Shown are: German Infantry (1); Hungarian Infantry (2); Bosnian-Herzegovinian Infantry (3); Hunter troop (4); Dragoons (5); Hussars (6); Uhlans (7); Field artillery (8); Fortress artillery (9); Technical artillery, trainers and engineers (10); Engineer troop (11); Railway and Telegraph Regiment (12); Medical service (13); Veterinary staff (14); Military catering industry (15); Equipment management industry (16); Military Auditors, Military Registrars, Military Treasurers (17); Managerial officer (18); Train force (19); Pupils of military schools (20); Army stand , auditors and accounting officers (21); Military chaplains ; Military Geography Institute , Military Technical Committee (23); Military disability benefits rate (24); Generals (25); Adjutants and General Staff (26); Artillery and genius staff (27); Military construction (28); Life Guard Officer Guard (29); Life Guards Team Guards (30); Military Police Guard (31); Military Guard Corps for the civil courts in Vienna (32); kuk stud industry (33); ku stud industry (34).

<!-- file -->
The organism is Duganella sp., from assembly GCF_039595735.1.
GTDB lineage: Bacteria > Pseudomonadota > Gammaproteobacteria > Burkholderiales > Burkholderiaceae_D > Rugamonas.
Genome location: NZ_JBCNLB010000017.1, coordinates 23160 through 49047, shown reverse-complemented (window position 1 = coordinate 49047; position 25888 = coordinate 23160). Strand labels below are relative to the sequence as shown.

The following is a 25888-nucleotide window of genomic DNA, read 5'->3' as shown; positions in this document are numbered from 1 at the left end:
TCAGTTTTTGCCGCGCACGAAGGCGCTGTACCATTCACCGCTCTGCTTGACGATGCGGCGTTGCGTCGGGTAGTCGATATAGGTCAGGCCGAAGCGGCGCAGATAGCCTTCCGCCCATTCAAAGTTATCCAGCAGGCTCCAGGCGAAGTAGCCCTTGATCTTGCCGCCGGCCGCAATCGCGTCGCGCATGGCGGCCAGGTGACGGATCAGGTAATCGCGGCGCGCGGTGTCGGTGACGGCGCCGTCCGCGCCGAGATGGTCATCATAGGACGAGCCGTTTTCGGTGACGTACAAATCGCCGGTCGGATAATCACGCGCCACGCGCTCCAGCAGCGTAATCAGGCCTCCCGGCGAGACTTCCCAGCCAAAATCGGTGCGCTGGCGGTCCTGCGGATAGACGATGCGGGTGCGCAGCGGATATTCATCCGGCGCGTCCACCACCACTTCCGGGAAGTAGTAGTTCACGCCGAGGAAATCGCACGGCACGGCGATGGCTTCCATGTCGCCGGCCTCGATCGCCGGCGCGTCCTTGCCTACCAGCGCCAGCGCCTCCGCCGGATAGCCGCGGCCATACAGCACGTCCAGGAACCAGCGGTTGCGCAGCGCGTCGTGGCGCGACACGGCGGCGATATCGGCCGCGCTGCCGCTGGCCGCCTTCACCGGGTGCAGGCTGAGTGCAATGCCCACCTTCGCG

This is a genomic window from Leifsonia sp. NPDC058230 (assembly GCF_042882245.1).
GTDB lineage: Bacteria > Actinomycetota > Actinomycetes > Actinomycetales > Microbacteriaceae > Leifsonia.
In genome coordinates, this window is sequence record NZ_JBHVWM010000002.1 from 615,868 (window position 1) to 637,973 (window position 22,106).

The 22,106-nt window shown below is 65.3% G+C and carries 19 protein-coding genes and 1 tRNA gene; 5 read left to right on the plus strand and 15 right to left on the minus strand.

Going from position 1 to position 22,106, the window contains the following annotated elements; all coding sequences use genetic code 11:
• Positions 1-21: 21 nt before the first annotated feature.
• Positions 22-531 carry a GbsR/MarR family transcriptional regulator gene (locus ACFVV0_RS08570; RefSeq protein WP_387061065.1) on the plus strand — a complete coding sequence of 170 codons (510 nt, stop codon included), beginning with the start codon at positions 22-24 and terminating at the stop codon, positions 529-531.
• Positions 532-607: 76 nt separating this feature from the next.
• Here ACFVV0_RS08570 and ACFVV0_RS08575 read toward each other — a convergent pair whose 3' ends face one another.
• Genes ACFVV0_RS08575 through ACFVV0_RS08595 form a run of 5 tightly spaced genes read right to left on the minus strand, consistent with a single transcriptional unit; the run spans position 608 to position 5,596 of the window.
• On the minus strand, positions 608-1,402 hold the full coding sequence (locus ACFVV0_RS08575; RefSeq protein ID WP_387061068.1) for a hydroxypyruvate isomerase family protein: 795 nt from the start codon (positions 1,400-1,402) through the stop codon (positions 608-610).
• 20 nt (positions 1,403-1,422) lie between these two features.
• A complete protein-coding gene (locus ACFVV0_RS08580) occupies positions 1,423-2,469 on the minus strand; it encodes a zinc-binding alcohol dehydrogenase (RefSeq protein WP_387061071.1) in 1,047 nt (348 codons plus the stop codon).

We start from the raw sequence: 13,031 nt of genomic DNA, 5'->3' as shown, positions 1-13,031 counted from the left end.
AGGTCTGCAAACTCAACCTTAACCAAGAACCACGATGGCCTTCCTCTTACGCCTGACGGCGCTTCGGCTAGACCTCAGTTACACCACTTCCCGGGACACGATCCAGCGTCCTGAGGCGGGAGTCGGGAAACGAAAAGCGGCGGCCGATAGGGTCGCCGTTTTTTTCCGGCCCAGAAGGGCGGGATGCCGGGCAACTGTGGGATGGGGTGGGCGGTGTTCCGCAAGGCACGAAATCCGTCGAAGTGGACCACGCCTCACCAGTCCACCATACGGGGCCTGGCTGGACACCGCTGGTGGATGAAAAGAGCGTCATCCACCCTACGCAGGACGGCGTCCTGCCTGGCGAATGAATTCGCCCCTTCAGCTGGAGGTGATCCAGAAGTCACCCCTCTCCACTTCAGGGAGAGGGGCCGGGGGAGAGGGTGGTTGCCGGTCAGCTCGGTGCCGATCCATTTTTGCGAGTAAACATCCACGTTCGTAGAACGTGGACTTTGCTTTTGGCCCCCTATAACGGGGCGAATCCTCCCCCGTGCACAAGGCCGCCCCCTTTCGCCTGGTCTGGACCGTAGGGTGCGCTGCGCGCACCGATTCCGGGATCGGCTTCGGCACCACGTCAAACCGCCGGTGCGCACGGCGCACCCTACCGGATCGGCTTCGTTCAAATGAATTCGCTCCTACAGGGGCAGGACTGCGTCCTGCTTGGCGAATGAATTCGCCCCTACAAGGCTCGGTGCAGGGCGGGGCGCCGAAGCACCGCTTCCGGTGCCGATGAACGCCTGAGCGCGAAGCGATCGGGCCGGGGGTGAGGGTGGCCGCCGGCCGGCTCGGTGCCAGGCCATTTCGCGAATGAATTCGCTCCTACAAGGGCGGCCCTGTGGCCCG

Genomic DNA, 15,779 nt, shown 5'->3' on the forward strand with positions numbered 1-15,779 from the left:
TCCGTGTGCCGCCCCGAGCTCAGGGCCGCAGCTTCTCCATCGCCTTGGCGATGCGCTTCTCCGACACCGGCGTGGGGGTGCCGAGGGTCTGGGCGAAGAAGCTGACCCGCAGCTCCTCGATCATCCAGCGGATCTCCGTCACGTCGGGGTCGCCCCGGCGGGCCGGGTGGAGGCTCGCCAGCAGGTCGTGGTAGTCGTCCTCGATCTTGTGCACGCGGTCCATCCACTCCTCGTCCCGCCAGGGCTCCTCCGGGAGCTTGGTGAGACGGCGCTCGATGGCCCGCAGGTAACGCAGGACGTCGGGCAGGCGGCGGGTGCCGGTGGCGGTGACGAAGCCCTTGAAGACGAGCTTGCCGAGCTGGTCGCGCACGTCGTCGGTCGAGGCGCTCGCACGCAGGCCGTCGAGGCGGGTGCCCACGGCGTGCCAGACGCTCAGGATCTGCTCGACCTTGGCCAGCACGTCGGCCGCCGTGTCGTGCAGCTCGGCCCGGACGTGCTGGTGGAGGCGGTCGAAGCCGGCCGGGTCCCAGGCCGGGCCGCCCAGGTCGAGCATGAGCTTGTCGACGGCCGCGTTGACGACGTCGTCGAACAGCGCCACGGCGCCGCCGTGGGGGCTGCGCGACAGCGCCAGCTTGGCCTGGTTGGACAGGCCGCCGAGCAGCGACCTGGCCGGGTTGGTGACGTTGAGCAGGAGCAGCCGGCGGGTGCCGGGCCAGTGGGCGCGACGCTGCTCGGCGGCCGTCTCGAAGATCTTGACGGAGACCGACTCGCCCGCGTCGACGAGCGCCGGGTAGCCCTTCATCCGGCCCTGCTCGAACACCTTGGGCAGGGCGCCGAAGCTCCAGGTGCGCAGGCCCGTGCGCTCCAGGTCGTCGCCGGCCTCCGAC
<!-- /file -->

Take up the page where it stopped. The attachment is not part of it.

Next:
- Oskar Brüch: The kuk Heer 1895. A series of images (= writings of the Heeresgeschichtliches Museum in Vienna. Vol. 10). Commented by Günter Dirrheimer. Stocker, Graz et al. 1997, ISBN 3-7020-0783-0 .
- Austrian Biographical Lexicon 1815–1950 (ÖBL). Volume 1, Verlag der Österreichischen Akademie der Wissenschaften, Vienna 1957, p. 119. In:
- Felix Czeike (Ed.): Historisches Lexikon Wien . Volume 1, Kremayr & Scheriau, Vienna 1992, ISBN 3-218-00543-4 , p. 473.
- Oskar Brüch: The kuk army 1895. A series of images. 1997, p. 9.
- The War Press Quarter - KPQ at wladimir-aichelburg.at, accessed on February 12, 2014
- Switzerland. Vol. 15, 1944, , p. 254.
- Manfried Rauchsteiner : The Army History Museum in Vienna. Photos Manfred Litscher. Styria, Graz et al. 2000, ISBN 3-222-12834-0 , p. 60.
- Johann Christoph Allmayer-Beck : The Army History Museum Vienna. Guide to the museum. Volume 1: The museum, the representation rooms. Kiesel, Salzburg 1981, ISBN 3-7023-0113-5 , pp. 26, 60f.
|BRIEF DESCRIPTION||Austrian portrait and military painter|
|DATE OF BIRTH||July 1, 1869|
|PLACE OF BIRTH||Vienna , Austria|
|DATE OF DEATH||March 31, 1943|
|Place of death||Melide , Switzerland|